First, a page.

OP’s posts: |
Porcupineinwaiting Mon 16-Nov-20 13:27:22

I havent read it all but I think you have to accept that your sister's relationship with your mother is very different from yours. You call her a "loving and giving" mother but the sad truth is she failed in her most fundamental duty to protect you both (but esp your sister) from harm.

It is likely that your sister has a lot of unresolved emotions around her childhood and wants things from your mother that she is unlikely to supply (a heartfelt apology for a start). That she wants to be "heard" by your mother is very telling. And yes, professional help is really the only thing that is likely to help her, although it's unlikely to make you all into a happy little family unit going forward - I bet there's a lot of anger hidden away there.

TicTacTwo Mon 16-Nov-20 14:21:26

Your sister obviously sees your mother in a very different light to you. If she was so giving and kind she would have left your father and it is natural to feel resentful that not only you escaped the worst abuse, your relationship with your mother is as if childhood never happened.

Ideally your sister would seek advice from someone other than you or your mother and they would help her see that you were a child so also trapped and being studious was a coping mechanism rather than a attempt to deflect abuse on her. She'd also hopefully come to understand that your mother wouldn't have had as many options or places of support to leave your Dad as women do today. If she learns to accept/forgive a little I suspect that her mental health would improve.

Your sister's childhood has clearly held her back as an adult. I suspect that seeing you happily married and friends with your mother as if the painful past never happened is a kick in the teeth. I suspect she's both ashamed that she needs help and feels that she deserves it as she didn't get it as a child. If this was a movie she'd have a perfect husband, job and could say fuck you to get Dad but life has dealt her a crappy hand and she's clearly dragged down by it. She doesn't realise that she will never be able to make your or your mum hear her properly. She is angry, resentful and you and her mum are easy targets.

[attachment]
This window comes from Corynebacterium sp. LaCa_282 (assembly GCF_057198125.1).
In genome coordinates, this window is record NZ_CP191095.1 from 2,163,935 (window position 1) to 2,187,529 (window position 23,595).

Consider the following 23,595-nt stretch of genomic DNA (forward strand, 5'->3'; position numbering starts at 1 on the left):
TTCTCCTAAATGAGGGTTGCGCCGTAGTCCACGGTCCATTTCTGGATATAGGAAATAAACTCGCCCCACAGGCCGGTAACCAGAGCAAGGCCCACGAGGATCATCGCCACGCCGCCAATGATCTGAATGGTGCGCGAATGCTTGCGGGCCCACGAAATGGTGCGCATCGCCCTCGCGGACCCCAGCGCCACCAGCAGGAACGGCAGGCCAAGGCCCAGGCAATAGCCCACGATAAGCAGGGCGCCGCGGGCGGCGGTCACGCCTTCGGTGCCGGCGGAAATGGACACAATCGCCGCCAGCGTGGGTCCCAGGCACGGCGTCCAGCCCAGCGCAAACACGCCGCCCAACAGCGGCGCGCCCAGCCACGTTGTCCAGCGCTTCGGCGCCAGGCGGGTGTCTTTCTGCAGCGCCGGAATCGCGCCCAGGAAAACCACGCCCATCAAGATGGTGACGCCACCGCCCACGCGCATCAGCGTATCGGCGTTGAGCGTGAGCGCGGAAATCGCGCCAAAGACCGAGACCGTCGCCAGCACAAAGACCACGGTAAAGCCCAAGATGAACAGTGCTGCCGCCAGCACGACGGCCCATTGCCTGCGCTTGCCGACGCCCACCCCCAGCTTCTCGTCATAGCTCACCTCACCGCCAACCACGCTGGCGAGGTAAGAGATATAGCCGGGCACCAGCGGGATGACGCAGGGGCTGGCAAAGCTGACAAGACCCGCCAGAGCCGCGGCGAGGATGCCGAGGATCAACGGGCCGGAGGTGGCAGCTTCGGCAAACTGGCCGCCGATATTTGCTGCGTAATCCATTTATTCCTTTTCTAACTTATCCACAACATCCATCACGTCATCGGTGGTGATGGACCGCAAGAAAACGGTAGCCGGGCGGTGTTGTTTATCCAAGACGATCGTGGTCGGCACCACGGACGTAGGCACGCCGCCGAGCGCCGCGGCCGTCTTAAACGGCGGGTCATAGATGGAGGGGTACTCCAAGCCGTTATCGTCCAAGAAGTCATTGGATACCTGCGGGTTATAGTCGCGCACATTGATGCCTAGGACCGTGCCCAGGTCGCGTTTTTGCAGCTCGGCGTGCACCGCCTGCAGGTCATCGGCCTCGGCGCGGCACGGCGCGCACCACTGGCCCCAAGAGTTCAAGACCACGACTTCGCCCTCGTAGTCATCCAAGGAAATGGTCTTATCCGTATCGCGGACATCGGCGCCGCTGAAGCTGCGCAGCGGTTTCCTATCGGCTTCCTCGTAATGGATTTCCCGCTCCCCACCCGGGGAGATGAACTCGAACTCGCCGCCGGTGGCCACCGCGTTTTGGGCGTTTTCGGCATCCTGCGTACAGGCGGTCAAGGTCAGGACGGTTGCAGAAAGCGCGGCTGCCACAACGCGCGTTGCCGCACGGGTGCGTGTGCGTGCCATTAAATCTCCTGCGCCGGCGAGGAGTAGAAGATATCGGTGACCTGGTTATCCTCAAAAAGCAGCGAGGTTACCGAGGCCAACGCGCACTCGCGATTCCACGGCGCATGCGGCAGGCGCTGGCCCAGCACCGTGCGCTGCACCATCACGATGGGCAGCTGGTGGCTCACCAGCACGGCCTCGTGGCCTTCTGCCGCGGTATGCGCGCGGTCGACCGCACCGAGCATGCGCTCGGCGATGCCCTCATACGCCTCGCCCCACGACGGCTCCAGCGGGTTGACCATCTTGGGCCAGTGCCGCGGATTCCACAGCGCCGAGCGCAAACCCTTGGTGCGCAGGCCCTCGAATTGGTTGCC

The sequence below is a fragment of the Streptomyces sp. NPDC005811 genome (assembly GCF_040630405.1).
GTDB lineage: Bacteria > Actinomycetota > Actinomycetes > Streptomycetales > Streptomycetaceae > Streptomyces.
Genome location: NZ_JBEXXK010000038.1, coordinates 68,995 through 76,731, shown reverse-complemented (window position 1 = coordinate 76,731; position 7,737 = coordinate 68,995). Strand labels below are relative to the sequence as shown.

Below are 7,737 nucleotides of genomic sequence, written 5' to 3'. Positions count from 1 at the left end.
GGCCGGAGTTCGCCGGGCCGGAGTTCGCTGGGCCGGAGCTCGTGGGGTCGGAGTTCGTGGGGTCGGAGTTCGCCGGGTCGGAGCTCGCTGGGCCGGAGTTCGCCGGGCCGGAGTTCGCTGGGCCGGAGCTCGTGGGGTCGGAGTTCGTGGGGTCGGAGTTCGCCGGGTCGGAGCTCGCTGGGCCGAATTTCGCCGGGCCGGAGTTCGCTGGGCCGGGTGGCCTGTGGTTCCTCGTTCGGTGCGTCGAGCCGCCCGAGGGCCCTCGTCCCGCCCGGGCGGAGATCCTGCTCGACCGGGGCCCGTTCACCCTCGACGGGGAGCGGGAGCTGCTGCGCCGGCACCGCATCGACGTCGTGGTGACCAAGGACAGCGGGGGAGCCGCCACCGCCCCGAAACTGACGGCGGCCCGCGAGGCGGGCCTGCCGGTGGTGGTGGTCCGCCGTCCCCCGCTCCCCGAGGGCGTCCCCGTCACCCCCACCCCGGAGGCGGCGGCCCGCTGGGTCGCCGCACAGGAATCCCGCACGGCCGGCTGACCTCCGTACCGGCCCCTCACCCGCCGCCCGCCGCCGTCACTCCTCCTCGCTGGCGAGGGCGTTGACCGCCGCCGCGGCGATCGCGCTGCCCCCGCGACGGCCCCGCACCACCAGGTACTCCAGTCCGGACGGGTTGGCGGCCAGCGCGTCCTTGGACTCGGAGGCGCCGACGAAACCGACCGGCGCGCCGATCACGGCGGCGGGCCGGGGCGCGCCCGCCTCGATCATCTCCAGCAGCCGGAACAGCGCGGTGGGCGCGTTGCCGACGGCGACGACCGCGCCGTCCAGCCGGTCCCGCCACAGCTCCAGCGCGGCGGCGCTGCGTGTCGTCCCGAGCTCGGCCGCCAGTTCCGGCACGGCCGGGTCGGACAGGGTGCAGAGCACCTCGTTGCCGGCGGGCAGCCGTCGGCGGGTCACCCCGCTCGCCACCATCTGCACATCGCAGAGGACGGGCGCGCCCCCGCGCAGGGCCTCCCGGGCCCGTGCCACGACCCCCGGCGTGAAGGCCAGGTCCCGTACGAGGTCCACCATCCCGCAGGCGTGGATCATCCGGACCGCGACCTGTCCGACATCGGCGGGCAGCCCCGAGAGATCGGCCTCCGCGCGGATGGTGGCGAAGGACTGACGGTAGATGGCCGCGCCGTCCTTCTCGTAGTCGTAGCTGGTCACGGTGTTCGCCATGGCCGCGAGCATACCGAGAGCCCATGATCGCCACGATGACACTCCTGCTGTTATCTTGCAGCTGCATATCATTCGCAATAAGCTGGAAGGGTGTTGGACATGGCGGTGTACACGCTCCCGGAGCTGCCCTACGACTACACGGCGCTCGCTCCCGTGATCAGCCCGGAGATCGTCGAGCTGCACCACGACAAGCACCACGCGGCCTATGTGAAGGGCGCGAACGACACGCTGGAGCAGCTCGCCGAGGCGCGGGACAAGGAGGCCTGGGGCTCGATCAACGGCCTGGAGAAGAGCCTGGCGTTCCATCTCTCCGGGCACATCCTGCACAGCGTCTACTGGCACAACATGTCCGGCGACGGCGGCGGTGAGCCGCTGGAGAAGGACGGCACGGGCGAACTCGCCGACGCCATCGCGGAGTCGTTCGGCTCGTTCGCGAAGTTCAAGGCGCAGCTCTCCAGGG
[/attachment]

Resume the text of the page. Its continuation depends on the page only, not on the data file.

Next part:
You're not going to convince your sister to see your mum like you do and vice versa.

Namedlooby Mon 16-Nov-20 14:27:42

Thanks for your reply and it's good to hear a different perspective. My sister has always said that she loves my mum and has said in the past that mum always does so much for her (and she certainly does). My mum gave up work when she had us and had no means of supporting herself outside of the marriage with my dad. They moved to live beside his parents when I was five. My grandparents stopped mum's female friends from visiting. Said married women had their husbands and children and shouldn't have friends (nutters!) Honestly - my two sets of grandparents were like chalk and cheese. My mum's parents were lovely, gentle people. My dad's were just troublemakers. Dad made it clear that if she ever left him, she wouldn't get a penny and she wouldn't get us. He even said that in front of us. He was good at making veiled threats. She was scared for what he'd do if she left. I don't think this was unfounded. Mentally unwell people sometimes do take drastic action. She tried leaving later and went to stay with her dad. He started to make life hell for her elderly father so she went back. When she tried again, I helped her and arranged for her to stay somewhere my dad wouldn't find her. He made all sorts of threats to me if I didn't get her to go back. He even threatened to abduct his own grandchildren. It got very nasty and we had to involve the police. I understand what mum's fears were about leaving him. I think it is hard to judge unless you have ever been in that situation. My sister has always said the same. Of course mum feels guilty and she has apologised a thousand times saying that she didn't know what to do for the best. But now mum just goes along with whatever my sister wants. This mistreatment of my mother is only a recent phenomenon but it's not just my mum....seems like after all these years there is a torrent of pent-up resentment about me too.